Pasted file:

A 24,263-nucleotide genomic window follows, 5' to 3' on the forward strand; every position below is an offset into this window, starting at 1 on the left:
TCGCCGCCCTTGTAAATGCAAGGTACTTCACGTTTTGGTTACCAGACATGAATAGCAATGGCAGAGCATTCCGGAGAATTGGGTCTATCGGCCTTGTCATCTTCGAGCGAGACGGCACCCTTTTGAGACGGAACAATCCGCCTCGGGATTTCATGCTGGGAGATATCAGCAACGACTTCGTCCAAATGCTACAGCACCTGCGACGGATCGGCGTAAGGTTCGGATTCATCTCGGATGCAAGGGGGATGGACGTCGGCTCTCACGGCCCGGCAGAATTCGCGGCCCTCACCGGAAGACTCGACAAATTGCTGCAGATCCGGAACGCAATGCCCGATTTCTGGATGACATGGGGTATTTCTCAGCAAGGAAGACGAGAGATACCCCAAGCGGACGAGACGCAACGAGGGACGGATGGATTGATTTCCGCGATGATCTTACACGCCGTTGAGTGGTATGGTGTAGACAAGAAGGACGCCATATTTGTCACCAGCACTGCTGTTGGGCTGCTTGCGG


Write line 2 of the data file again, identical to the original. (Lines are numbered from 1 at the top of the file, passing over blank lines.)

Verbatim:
TCGCCGCCCTTGTAAATGCAAGGTACTTCACGTTTTGGTTACCAGACATGAATAGCAATGGCAGAGCATTCCGGAGAATTGGGTCTATCGGCCTTGTCATCTTCGAGCGAGACGGCACCCTTTTGAGACGGAACAATCCGCCTCGGGATTTCATGCTGGGAGATATCAGCAACGACTTCGTCCAAATGCTACAGCACCTGCGACGGATCGGCGTAAGGTTCGGATTCATCTCGGATGCAAGGGGGATGGACGTCGGCTCTCACGGCCCGGCAGAATTCGCGGCCCTCACCGGAAGACTCGACAAATTGCTGCAGATCCGGAACGCAATGCCCGATTTCTGGATGACATGGGGTATTTCTCAGCAAGGAAGACGAGAGATACCCCAAGCGGACGAGACGCAACGAGGGACGGATGGATTGATTTCCGCGATGATCTTACACGCCGTTGAGTGGTATGGTGTAGACAAGAAGGACGCCATATTTGTCACCAGCACTGCTGTTGGGCTGCTTGCGG